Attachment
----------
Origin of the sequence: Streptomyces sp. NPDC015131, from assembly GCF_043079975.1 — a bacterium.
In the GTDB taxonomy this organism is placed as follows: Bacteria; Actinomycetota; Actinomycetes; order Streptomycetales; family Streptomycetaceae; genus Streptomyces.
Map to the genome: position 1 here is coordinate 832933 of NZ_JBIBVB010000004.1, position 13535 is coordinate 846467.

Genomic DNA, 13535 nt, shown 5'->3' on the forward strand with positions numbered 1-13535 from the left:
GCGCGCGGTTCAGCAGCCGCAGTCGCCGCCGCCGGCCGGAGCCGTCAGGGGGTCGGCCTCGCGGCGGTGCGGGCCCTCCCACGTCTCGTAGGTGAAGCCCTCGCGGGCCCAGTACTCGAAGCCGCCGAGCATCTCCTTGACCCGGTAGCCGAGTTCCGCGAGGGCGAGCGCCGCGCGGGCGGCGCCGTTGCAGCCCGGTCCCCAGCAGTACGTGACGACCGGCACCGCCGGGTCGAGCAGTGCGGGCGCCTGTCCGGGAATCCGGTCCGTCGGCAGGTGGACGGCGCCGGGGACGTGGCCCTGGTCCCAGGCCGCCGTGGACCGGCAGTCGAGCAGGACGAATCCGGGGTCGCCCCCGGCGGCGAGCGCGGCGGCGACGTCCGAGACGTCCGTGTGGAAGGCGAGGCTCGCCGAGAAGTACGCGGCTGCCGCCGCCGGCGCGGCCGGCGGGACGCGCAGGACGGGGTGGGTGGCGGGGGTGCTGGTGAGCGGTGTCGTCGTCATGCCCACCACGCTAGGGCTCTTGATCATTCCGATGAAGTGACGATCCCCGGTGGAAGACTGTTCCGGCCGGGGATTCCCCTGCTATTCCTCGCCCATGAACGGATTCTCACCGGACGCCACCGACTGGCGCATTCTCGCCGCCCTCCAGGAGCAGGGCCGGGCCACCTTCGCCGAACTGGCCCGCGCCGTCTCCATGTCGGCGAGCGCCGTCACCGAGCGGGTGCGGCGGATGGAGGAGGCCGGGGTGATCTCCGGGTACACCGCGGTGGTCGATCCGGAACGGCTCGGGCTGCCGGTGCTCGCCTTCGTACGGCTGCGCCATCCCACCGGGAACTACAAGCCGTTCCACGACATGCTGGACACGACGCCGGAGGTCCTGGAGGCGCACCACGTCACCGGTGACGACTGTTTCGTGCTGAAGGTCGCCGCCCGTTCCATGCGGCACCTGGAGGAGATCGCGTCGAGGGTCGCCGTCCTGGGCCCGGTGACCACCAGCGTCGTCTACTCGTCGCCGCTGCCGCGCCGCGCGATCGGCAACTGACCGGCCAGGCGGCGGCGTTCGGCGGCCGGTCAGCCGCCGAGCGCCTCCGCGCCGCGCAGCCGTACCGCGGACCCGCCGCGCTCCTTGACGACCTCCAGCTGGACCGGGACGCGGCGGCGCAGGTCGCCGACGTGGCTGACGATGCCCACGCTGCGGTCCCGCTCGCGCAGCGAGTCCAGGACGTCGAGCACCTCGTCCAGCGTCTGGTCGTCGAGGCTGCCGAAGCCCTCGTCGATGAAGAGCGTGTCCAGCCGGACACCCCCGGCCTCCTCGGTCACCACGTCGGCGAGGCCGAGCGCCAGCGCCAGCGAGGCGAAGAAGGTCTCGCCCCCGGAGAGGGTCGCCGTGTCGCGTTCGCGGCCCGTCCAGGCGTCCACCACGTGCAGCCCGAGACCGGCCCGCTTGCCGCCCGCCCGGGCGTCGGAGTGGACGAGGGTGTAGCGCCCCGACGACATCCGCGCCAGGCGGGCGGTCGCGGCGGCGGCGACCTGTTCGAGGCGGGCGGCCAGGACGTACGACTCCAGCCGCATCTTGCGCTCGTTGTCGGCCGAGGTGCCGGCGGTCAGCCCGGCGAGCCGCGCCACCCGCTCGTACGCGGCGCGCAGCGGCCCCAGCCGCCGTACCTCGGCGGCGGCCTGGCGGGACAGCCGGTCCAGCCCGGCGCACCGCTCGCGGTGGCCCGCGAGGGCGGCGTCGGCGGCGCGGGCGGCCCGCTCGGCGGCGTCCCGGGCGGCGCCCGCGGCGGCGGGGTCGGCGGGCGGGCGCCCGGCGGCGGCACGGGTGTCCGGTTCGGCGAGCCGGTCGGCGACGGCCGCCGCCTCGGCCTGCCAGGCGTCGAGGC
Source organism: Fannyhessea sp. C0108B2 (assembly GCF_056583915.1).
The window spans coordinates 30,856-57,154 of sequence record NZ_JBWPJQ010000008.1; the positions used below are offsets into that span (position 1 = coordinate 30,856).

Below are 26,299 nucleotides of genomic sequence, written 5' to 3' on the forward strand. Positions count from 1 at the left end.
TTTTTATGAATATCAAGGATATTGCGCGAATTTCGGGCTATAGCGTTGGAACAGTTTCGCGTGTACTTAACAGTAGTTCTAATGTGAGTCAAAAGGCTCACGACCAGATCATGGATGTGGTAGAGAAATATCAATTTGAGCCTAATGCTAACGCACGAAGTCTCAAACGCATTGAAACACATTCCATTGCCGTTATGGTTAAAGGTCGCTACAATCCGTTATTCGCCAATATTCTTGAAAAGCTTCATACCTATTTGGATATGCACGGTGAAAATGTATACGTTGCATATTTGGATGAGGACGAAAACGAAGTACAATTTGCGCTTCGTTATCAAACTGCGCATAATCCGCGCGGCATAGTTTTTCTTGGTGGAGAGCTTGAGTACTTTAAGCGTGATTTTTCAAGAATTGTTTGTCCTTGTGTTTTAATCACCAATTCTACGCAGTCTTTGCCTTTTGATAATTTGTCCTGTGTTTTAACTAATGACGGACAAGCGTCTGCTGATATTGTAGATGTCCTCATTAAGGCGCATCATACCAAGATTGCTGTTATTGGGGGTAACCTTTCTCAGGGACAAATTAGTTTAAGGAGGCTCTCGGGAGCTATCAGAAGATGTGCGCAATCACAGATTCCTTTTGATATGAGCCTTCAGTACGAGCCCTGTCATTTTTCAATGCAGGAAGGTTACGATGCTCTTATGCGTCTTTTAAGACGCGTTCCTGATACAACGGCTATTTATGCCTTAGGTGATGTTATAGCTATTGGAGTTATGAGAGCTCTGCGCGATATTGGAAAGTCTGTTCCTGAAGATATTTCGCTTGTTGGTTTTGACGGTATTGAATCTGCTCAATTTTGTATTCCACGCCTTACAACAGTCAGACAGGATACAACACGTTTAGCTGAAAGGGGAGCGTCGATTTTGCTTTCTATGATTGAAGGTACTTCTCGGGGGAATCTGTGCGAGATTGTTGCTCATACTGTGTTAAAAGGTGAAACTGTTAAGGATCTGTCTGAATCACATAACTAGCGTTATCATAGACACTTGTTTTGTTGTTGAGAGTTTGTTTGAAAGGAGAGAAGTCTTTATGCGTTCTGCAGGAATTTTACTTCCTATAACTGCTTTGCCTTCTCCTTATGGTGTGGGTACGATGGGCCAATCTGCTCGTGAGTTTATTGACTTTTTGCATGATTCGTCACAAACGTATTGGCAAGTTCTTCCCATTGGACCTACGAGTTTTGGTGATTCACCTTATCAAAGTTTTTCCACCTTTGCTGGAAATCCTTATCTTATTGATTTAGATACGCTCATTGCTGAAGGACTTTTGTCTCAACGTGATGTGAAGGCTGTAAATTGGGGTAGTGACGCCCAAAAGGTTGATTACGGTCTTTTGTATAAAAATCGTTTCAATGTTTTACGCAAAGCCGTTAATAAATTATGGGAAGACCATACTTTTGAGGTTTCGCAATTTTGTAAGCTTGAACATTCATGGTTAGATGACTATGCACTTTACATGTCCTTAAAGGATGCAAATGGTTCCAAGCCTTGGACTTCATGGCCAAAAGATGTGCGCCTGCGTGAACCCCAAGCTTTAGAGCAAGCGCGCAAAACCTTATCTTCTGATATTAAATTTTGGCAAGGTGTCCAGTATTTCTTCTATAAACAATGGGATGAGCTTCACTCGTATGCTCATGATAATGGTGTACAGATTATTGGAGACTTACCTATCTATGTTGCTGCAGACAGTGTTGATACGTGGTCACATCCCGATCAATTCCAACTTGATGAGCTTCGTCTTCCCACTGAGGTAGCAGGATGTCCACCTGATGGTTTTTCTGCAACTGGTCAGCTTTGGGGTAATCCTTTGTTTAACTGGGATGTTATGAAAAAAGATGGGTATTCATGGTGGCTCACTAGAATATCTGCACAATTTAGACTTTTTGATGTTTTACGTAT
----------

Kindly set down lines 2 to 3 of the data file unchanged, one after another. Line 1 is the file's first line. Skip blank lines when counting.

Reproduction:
In the GTDB taxonomy this organism is placed as follows: Bacteria; Actinomycetota; Actinomycetes; order Streptomycetales; family Streptomycetaceae; genus Streptomyces.
Map to the genome: position 1 here is coordinate 832933 of NZ_JBIBVB010000004.1, position 13535 is coordinate 846467.